The sky isn’t the only thing that was different in Hubbard Street’s “The Sky Was Different,” a world premiere and one of season 43’s virtual performance offerings for these pandemic times.
But first, a big hug and thank you to former Hubbard Street dancer Jonathan Fredrickson for his homage to the Hubbard Street dance artists and their plight during the pandemic. “The Sky was Different” opened free to the public online Thursday and runs through Dec. 6.
I thank Fredrickson, his production collaborators, co-director Tobin Del Cuore, composer Oleg Stepanov, and most of all the collective brain that masquerades as a troupe of brilliant dance artists for having the courage to harvest the shards from many crushing blows to their collective body/mind and produce this testament to their humanity.
I also want to express my gratitude to the Schweiker Preservation Trust and Estate for providing the magnificent setting in which most of the production was staged and filmed.
The existential upheaval of Hubbard Street Dance Chicago has sadly coincided with the global pandemic and the multiple U.S. national crises of COVID-19, racial conflict and a presidential election that has polarized our country’s citizens in a bitter divide. Each of these factors alone could have been a sledge hammer to the fragile ecosystem of any dance company, but together, they comprise what would have been a death blow to most organizations. That Hubbard Street is even registering a pulse under these constraints is nothing short of a miracle. And make no mistake, their collective artistry is alive and well in their every move and utterance. Most apparent however, is their heart-wrenching need to fulfill their innate, life-giving gift of making art.
“The Sky was Different” is a breath of life in the midst of crushing obstacles, a brave beginning and an act of love. Fredrickson and his team are to be admired for the high level of production values and professionalism that went into the development, staging and filming of “The Sky was Different.” In contrast to the early efforts of many performing arts organizations to adapt to a virtual medium, Fredrickson’s film looks and feels like a polished, professional work of art, passionately driven by the most noble of intentions. That is not to say that its creators entirely understand how and why it has landed in the particular form that the finished production embodies.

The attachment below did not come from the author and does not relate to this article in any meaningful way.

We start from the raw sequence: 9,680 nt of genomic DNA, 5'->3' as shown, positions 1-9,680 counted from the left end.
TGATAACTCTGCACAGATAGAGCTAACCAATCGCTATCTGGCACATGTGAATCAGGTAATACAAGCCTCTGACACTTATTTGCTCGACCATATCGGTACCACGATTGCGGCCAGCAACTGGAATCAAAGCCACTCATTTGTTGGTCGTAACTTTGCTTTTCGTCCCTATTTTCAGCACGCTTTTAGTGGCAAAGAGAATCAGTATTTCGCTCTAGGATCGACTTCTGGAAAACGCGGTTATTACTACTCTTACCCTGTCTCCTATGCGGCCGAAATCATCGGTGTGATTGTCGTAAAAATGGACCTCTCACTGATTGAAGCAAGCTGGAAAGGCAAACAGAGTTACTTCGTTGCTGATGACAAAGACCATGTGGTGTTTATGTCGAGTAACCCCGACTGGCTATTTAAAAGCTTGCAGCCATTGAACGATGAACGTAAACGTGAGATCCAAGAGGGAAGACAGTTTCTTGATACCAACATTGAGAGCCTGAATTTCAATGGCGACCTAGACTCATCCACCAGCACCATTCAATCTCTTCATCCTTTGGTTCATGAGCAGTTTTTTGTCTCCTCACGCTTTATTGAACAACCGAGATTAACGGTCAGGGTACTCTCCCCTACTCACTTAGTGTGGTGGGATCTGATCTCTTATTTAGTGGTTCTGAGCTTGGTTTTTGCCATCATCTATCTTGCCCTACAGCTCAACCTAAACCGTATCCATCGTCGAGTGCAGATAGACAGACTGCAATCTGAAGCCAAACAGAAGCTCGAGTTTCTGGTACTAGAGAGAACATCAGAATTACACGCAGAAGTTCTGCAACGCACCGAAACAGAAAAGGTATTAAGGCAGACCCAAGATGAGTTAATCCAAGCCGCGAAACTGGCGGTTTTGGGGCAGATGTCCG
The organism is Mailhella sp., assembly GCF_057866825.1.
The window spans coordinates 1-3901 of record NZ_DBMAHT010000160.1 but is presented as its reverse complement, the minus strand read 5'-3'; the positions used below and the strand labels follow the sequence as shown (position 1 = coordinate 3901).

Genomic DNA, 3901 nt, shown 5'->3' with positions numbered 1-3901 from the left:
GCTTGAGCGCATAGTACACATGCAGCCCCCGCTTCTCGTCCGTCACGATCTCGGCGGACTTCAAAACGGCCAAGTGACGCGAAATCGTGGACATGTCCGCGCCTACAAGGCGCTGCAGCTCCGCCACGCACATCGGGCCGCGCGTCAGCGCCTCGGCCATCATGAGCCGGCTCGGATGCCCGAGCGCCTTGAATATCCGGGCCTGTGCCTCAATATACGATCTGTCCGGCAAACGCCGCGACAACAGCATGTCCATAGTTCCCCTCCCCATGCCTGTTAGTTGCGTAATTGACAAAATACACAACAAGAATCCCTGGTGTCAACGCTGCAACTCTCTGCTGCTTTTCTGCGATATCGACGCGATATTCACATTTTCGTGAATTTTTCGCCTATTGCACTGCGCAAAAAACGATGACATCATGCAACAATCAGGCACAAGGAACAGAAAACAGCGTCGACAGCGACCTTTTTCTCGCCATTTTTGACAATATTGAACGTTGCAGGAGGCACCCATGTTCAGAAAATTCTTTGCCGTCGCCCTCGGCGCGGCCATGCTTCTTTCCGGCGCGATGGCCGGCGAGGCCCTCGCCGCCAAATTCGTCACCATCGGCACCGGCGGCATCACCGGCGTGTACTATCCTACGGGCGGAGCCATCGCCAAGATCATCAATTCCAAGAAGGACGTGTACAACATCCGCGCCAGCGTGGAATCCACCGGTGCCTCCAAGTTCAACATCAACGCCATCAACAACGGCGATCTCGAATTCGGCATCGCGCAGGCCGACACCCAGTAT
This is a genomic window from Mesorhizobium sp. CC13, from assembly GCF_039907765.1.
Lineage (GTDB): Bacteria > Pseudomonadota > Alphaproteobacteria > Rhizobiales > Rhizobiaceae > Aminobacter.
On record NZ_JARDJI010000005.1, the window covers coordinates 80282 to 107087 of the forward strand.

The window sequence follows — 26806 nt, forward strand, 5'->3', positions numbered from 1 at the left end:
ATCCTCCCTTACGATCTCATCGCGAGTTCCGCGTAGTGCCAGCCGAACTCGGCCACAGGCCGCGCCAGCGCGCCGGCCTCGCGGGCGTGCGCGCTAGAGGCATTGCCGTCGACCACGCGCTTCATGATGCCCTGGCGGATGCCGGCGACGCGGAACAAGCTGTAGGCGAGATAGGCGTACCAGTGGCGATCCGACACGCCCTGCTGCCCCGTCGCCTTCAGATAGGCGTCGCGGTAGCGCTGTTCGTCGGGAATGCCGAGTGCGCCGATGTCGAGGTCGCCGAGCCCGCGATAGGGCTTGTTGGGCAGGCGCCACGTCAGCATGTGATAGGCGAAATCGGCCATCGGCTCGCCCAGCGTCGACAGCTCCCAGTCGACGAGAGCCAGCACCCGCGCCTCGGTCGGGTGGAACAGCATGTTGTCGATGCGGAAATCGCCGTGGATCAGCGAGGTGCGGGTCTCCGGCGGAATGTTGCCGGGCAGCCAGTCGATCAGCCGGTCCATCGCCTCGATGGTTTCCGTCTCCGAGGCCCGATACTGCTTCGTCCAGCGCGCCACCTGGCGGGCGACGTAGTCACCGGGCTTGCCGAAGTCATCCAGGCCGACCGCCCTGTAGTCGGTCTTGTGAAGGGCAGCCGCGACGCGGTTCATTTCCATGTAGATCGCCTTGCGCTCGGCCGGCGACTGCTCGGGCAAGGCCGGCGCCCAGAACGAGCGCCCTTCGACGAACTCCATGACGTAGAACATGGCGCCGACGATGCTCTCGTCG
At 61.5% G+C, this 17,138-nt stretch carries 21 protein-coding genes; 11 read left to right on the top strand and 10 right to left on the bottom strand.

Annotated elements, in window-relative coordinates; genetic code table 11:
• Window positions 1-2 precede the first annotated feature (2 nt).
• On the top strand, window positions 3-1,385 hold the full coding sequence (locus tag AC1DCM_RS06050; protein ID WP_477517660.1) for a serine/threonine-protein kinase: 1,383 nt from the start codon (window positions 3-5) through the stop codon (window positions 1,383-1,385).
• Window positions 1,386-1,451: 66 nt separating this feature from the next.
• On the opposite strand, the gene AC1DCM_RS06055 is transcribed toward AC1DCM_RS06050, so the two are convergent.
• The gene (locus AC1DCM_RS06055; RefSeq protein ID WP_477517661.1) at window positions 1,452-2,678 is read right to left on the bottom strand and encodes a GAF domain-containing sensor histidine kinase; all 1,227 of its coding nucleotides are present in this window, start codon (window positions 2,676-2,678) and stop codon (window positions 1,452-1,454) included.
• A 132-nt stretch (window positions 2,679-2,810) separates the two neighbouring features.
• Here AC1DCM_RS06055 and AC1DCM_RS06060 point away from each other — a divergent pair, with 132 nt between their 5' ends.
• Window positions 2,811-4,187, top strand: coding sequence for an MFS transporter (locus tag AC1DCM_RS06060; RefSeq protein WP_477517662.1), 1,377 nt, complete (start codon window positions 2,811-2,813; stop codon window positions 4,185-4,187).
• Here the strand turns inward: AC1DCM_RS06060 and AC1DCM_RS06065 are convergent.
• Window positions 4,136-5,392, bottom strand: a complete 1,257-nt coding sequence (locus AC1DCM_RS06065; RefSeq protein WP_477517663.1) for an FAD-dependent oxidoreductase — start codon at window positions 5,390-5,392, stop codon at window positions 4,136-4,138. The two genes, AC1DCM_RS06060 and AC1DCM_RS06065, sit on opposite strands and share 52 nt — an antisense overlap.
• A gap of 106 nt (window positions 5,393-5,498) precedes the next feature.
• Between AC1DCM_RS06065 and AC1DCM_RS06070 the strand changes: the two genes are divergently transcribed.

In a work so deeply dependent on process, the product disappoints on several levels, and yet it seems perhaps a necessary way in to what is an enormous artistic challenge that should, most emphatically, continue to develop.
What I am suggesting here is that the process that produced “The Sky was Different” was the essential and magnificent value of the work, and the product was a mere artifact of that endeavor. Further, I would venture that the “end” product was much more meaningful to the participants, who embodied the whole of the experience within their hearts, than it was to the audience who were not privy to that process.
The finished film authentically represents the confusion, disjointedness, non-sequiturs and random behaviors that these strange times have imposed on us and which have severed us from what we once counted on to give our lives meaning.
As a metaphor for the chaos of our times, the film succeeds magnificently. As a work of art that builds toward a cohesive statement or delivers a central message, not so much. Too much of the 50 minute slice of somatic life fixates on repetition of random behaviors that are not intrinsically interesting to watch, however fascinating or meaningful they may be for those performing those behaviors. For much of the time watching “The Sky was Different,” I felt like an outsider eaves-dropping on a private party that was fascinating only if you were friends of the party guests.
The blend of spoken narrative, choreographed or improvised dance segments, and everyday activities sometimes digressed to an overly-precious embrace of the personal search for meaning.
By contrast, several isolated segments made me sit up and pay attention in a different way, not because they resembled more conventional concert dance, but rather because they embodied a structural logic that was interesting to watch as a combination of movement design, human interaction, emotion and environment. These include Craig Black, Jr. and Kevin Shannon mirroring each other and Andrew Murdock playing with his shadow. The high note of the film for me is the poignant duet, filmed in the studio, between Jaqueline Burnett and David Schultz, in which he repeatedly falls backward off a folding chair and she repeatedly helps him to his feet. The repetition of Schulz’s travail builds tension, frustration and a palpable sense of the depth of meaning in their relationship.
Murdock’s narration of verbs and nouns, spoken in lists separated by “then,” as if predicting a sequence of actions occurring in time, opens the film and recurs periodically. Intriguing if disconnected from anything surrounding it, it suggests a larger metaphoric framework for the randomness of the whole, maybe.
In the spirit of “the going is the goal,” the background materials available online offer revelatory insight and compelling narrative of the process that produced the film. Initiated by Fredrickson’s question, “How are you?” these individual videos, made by several of the participating dancers, are exquisite self-portraits of the artists and should be required watching for anyone viewing the finished film they inspired. Perhaps this is a key to further exploration, which I dearly hope this collection of dedicated artists will grace us with in the future. Clearly, they have something important to say to all of us, not just themselves.
"The Sky was Different" runs through Dec. 6 online. Tickets are free but require reservation; donations are encouraged. For more information, click the event page below.